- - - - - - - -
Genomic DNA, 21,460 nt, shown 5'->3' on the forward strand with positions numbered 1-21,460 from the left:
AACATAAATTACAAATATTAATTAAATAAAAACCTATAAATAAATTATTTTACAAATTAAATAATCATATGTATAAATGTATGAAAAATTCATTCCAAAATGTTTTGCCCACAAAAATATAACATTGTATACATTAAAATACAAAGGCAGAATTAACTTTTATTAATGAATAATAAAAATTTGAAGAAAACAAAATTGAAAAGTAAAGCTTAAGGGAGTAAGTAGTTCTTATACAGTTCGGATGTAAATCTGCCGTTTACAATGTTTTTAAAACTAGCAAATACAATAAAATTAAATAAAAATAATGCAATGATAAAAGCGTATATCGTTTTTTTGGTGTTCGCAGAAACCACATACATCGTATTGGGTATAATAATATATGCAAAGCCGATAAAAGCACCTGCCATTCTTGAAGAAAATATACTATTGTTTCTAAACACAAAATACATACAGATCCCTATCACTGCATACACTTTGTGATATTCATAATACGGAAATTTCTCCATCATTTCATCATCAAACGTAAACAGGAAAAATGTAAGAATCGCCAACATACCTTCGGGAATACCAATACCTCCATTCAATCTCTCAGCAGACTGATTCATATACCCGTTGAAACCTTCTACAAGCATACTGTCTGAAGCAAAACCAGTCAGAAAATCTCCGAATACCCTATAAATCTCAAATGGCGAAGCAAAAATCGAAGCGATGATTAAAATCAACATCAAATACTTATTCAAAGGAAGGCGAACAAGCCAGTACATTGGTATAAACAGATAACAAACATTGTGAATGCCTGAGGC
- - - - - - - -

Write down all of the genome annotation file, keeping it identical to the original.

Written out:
Genomic DNA, 21,460 nt, shown 5'->3' on the forward strand with positions numbered 1-21,460 from the left:
AACATAAATTACAAATATTAATTAAATAAAAACCTATAAATAAATTATTTTACAAATTAAATAATCATATGTATAAATGTATGAAAAATTCATTCCAAAATGTTTTGCCCACAAAAATATAACATTGTATACATTAAAATACAAAGGCAGAATTAACTTTTATTAATGAATAATAAAAATTTGAAGAAAACAAAATTGAAAAGTAAAGCTTAAGGGAGTAAGTAGTTCTTATACAGTTCGGATGTAAATCTGCCGTTTACAATGTTTTTAAAACTAGCAAATACAATAAAATTAAATAAAAATAATGCAATGATAAAAGCGTATATCGTTTTTTTGGTGTTCGCAGAAACCACATACATCGTATTGGGTATAATAATATATGCAAAGCCGATAAAAGCACCTGCCATTCTTGAAGAAAATATACTATTGTTTCTAAACACAAAATACATACAGATCCCTATCACTGCATACACTTTGTGATATTCATAATACGGAAATTTCTCCATCATTTCATCATCAAACGTAAACAGGAAAAATGTAAGAATCGCCAACATACCTTCGGGAATACCAATACCTCCATTCAATCTCTCAGCAGACTGATTCATATACCCGTTGAAACCTTCTACAAGCATACTGTCTGAAGCAAAACCAGTCAGAAAATCTCCGAATACCCTATAAATCTCAAATGGCGAAGCAAAAATCGAAGCGATGATTAAAATCAACATCAAATACTTATTCAAAGGAAGGCGAACAAGCCAGTACATTGGTATAAACAGATAACAAACATTGTGAATGCCTGAGGC